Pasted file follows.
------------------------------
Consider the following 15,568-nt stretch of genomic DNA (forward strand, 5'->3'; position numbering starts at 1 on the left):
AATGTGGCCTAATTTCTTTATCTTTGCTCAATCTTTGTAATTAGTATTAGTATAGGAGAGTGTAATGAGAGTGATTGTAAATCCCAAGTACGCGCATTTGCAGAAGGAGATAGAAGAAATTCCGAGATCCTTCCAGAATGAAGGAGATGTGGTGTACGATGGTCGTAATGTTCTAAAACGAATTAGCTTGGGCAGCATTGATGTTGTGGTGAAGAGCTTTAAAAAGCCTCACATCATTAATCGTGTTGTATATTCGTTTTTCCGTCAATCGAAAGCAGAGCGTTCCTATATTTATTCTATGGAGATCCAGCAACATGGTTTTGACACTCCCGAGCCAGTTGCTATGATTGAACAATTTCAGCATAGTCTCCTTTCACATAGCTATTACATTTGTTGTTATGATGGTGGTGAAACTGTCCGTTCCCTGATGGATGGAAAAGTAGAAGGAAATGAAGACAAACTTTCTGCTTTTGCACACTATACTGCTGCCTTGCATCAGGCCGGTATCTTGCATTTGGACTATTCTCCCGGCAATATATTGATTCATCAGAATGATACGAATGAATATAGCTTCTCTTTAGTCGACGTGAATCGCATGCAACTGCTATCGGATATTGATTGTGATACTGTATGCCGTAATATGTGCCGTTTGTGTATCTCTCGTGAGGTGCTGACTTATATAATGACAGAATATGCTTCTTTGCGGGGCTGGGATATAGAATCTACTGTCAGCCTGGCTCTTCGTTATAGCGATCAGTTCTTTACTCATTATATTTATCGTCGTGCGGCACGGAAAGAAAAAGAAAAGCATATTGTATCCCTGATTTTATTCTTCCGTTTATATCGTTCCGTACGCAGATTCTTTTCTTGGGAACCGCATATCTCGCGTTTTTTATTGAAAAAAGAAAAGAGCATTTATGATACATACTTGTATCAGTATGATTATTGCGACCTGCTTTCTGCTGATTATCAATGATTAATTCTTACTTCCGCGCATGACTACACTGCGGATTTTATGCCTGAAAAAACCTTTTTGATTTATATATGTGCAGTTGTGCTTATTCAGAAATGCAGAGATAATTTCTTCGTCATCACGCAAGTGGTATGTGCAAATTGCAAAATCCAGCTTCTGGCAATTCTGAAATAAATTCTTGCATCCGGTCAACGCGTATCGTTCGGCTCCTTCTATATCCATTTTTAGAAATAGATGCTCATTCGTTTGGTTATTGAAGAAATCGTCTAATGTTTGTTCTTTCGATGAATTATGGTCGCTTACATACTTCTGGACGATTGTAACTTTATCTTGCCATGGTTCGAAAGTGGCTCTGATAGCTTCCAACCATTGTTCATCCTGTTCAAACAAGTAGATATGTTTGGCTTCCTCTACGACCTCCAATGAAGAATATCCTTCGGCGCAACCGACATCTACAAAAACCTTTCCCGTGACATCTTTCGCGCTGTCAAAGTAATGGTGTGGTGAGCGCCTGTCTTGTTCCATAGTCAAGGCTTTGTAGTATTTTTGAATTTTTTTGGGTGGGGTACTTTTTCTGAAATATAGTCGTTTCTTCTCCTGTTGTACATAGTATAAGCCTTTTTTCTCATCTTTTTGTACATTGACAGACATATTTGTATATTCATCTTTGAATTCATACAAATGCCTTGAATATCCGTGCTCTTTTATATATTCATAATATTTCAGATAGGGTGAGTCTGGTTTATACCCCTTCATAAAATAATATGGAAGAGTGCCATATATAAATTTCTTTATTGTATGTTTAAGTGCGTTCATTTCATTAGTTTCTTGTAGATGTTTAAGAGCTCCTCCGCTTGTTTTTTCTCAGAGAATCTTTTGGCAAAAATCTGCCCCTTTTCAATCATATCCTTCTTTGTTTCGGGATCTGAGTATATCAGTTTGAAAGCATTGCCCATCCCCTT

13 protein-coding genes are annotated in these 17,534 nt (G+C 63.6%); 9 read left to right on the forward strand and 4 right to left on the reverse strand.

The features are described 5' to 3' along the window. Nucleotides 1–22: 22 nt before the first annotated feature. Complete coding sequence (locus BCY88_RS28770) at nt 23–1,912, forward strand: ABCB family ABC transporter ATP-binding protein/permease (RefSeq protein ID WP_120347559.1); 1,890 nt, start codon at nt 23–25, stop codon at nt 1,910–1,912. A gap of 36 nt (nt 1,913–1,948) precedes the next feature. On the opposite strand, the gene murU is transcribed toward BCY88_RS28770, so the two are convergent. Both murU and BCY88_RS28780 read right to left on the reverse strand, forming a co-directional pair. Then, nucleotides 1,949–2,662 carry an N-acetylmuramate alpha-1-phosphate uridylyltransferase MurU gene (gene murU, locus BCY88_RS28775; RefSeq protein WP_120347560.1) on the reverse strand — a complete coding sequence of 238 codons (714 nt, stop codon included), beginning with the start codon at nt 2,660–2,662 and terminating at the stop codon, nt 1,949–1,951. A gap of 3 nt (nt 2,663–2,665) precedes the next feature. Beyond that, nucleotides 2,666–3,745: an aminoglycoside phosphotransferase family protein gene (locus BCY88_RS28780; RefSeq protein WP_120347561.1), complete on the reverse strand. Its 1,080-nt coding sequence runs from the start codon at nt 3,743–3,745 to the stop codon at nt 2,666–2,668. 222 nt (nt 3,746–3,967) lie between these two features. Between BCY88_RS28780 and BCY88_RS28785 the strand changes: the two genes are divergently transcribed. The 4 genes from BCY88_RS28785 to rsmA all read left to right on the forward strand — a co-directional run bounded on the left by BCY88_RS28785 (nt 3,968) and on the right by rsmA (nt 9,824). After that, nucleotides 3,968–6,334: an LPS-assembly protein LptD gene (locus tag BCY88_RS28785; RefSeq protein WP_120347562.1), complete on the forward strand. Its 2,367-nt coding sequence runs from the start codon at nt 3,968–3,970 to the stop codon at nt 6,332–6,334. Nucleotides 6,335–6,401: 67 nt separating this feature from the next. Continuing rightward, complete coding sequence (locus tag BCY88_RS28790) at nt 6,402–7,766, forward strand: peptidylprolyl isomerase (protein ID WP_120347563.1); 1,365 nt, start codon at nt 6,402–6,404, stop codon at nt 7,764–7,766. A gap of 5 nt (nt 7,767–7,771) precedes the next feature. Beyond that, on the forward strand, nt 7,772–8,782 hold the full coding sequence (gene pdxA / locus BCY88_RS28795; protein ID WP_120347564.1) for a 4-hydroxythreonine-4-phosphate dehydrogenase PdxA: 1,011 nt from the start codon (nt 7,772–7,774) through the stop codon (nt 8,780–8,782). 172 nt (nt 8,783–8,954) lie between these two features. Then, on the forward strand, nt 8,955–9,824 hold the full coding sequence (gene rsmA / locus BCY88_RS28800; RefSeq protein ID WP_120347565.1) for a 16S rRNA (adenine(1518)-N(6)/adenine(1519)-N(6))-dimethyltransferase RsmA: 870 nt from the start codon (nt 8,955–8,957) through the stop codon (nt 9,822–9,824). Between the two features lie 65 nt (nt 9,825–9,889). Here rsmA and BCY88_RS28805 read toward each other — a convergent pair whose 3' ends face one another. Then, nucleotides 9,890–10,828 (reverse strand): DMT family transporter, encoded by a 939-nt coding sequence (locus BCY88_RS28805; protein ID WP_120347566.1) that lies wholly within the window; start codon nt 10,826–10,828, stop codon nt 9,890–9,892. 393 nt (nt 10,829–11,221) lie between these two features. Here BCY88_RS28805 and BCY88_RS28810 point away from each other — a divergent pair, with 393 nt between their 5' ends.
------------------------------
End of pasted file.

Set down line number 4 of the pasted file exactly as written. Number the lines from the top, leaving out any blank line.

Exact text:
The features are described 5' to 3' along the window. Nucleotides 1–22: 22 nt before the first annotated feature. Complete coding sequence (locus BCY88_RS28770) at nt 23–1,912, forward strand: ABCB family ABC transporter ATP-binding protein/permease (RefSeq protein ID WP_120347559.1); 1,890 nt, start codon at nt 23–25, stop codon at nt 1,910–1,912. A gap of 36 nt (nt 1,913–1,948) precedes the next feature. On the opposite strand, the gene murU is transcribed toward BCY88_RS28770, so the two are convergent. Both murU and BCY88_RS28780 read right to left on the reverse strand, forming a co-directional pair. Then, nucleotides 1,949–2,662 carry an N-acetylmuramate alpha-1-phosphate uridylyltransferase MurU gene (gene murU, locus BCY88_RS28775; RefSeq protein WP_120347560.1) on the reverse strand — a complete coding sequence of 238 codons (714 nt, stop codon included), beginning with the start codon at nt 2,660–2,662 and terminating at the stop codon, nt 1,949–1,951. A gap of 3 nt (nt 2,663–2,665) precedes the next feature. Beyond that, nucleotides 2,666–3,745: an aminoglycoside phosphotransferase family protein gene (locus BCY88_RS28780; RefSeq protein WP_120347561.1), complete on the reverse strand. Its 1,080-nt coding sequence runs from the start codon at nt 3,743–3,745 to the stop codon at nt 2,666–2,668. 222 nt (nt 3,746–3,967) lie between these two features. Between BCY88_RS28780 and BCY88_RS28785 the strand changes: the two genes are divergently transcribed. The 4 genes from BCY88_RS28785 to rsmA all read left to right on the forward strand — a co-directional run bounded on the left by BCY88_RS28785 (nt 3,968) and on the right by rsmA (nt 9,824). After that, nucleotides 3,968–6,334: an LPS-assembly protein LptD gene (locus tag BCY88_RS28785; RefSeq protein WP_120347562.1), complete on the forward strand. Its 2,367-nt coding sequence runs from the start codon at nt 3,968–3,970 to the stop codon at nt 6,332–6,334. Nucleotides 6,335–6,401: 67 nt separating this feature from the next. Continuing rightward, complete coding sequence (locus tag BCY88_RS28790) at nt 6,402–7,766, forward strand: peptidylprolyl isomerase (protein ID WP_120347563.1); 1,365 nt, start codon at nt 6,402–6,404, stop codon at nt 7,764–7,766. A gap of 5 nt (nt 7,767–7,771) precedes the next feature. Beyond that, on the forward strand, nt 7,772–8,782 hold the full coding sequence (gene pdxA / locus BCY88_RS28795; protein ID WP_120347564.1) for a 4-hydroxythreonine-4-phosphate dehydrogenase PdxA: 1,011 nt from the start codon (nt 7,772–7,774) through the stop codon (nt 8,780–8,782). 172 nt (nt 8,783–8,954) lie between these two features. Then, on the forward strand, nt 8,955–9,824 hold the full coding sequence (gene rsmA / locus BCY88_RS28800; RefSeq protein ID WP_120347565.1) for a 16S rRNA (adenine(1518)-N(6)/adenine(1519)-N(6))-dimethyltransferase RsmA: 870 nt from the start codon (nt 8,955–8,957) through the stop codon (nt 9,822–9,824). Between the two features lie 65 nt (nt 9,825–9,889). Here rsmA and BCY88_RS28805 read toward each other — a convergent pair whose 3' ends face one another. Then, nucleotides 9,890–10,828 (reverse strand): DMT family transporter, encoded by a 939-nt coding sequence (locus BCY88_RS28805; protein ID WP_120347566.1) that lies wholly within the window; start codon nt 10,826–10,828, stop codon nt 9,890–9,892. 393 nt (nt 10,829–11,221) lie between these two features. Here BCY88_RS28805 and BCY88_RS28810 point away from each other — a divergent pair, with 393 nt between their 5' ends.